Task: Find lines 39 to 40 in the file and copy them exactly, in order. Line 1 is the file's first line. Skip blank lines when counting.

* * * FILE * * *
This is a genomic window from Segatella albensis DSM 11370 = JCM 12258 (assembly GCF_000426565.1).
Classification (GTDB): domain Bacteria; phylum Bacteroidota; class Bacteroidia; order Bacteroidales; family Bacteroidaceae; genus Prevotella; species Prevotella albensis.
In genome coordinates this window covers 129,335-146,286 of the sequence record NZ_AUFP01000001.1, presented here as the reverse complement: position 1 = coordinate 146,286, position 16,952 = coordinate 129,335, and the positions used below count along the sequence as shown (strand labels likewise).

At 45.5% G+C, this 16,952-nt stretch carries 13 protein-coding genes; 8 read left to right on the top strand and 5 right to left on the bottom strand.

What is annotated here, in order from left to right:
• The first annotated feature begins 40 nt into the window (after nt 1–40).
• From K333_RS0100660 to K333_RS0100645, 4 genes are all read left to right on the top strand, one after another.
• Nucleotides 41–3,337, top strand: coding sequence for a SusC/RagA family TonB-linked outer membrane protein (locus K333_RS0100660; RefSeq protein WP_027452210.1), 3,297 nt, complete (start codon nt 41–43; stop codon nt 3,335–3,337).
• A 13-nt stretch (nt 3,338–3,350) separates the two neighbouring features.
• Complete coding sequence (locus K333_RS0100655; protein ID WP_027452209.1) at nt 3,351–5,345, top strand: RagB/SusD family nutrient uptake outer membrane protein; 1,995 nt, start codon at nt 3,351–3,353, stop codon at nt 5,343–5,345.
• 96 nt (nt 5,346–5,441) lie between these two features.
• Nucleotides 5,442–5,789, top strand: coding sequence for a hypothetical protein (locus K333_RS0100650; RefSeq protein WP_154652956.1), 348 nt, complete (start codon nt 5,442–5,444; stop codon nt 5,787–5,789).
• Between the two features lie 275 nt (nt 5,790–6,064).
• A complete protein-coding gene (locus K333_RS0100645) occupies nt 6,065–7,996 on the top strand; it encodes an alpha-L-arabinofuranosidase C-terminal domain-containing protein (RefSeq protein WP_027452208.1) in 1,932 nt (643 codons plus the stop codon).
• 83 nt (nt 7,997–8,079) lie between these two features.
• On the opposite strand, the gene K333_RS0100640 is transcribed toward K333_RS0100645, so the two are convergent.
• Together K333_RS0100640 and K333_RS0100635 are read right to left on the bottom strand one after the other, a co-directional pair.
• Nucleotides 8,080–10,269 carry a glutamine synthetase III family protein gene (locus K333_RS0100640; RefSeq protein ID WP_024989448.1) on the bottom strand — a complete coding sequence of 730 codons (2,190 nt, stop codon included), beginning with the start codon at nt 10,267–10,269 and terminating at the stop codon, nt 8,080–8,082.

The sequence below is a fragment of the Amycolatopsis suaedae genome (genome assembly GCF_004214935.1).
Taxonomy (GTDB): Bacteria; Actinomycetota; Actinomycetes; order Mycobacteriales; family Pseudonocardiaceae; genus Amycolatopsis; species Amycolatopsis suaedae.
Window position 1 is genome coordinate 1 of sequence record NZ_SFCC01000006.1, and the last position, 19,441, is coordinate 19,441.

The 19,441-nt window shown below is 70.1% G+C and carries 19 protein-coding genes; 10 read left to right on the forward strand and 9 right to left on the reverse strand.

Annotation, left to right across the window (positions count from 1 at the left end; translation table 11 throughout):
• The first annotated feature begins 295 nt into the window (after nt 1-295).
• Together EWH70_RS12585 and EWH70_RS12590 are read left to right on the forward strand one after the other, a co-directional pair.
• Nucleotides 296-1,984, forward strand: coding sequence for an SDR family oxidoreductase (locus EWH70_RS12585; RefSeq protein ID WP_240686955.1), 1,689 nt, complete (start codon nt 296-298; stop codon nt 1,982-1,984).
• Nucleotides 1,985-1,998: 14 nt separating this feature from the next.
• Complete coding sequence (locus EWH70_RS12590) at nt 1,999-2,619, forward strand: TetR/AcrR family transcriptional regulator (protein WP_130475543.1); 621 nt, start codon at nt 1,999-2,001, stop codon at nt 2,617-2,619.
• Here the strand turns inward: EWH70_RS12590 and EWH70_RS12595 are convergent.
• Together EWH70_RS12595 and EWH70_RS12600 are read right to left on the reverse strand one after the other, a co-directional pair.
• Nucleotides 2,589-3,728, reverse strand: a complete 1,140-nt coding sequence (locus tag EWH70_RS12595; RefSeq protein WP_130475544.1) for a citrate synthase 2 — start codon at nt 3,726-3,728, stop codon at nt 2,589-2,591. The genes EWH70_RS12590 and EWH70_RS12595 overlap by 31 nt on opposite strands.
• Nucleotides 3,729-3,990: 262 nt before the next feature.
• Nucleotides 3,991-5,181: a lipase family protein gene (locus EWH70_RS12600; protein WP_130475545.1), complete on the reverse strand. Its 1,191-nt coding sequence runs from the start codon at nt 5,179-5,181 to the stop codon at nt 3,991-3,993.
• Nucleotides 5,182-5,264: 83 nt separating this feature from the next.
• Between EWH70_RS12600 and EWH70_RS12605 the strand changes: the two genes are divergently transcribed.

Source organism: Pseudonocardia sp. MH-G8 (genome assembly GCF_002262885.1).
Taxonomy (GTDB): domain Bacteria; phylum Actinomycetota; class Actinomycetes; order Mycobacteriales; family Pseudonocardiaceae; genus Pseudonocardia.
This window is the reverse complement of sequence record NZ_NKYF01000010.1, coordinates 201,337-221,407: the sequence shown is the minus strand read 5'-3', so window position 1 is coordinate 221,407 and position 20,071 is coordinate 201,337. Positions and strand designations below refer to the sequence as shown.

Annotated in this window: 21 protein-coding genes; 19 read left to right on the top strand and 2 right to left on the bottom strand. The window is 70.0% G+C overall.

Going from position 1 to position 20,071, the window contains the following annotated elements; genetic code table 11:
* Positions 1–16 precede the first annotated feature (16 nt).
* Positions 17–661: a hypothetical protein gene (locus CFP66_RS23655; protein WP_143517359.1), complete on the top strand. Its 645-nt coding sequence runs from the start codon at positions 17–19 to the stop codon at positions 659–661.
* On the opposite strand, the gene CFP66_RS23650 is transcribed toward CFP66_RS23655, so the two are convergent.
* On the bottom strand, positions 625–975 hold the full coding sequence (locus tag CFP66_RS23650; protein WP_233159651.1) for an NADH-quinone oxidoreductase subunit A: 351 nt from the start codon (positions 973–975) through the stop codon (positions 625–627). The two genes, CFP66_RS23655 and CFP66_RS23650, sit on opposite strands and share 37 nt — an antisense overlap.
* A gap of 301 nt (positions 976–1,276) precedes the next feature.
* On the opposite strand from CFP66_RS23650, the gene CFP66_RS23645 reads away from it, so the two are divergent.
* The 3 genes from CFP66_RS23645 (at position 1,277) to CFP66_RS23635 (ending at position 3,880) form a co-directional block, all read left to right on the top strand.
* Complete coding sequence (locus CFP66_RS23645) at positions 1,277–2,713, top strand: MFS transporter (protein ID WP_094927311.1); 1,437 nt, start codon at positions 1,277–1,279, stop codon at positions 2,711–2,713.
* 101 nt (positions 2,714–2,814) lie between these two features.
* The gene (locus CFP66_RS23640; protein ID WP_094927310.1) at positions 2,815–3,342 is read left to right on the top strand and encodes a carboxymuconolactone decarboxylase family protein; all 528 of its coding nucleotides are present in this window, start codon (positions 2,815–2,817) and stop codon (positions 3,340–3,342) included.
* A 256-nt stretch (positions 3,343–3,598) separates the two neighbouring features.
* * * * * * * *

Annotated in this window: 21 protein-coding genes; 19 read left to right on the top strand and 2 right to left on the bottom strand. The window is 70.0% G+C overall.

Going from position 1 to position 20,071, the window contains the following annotated elements; genetic code table 11: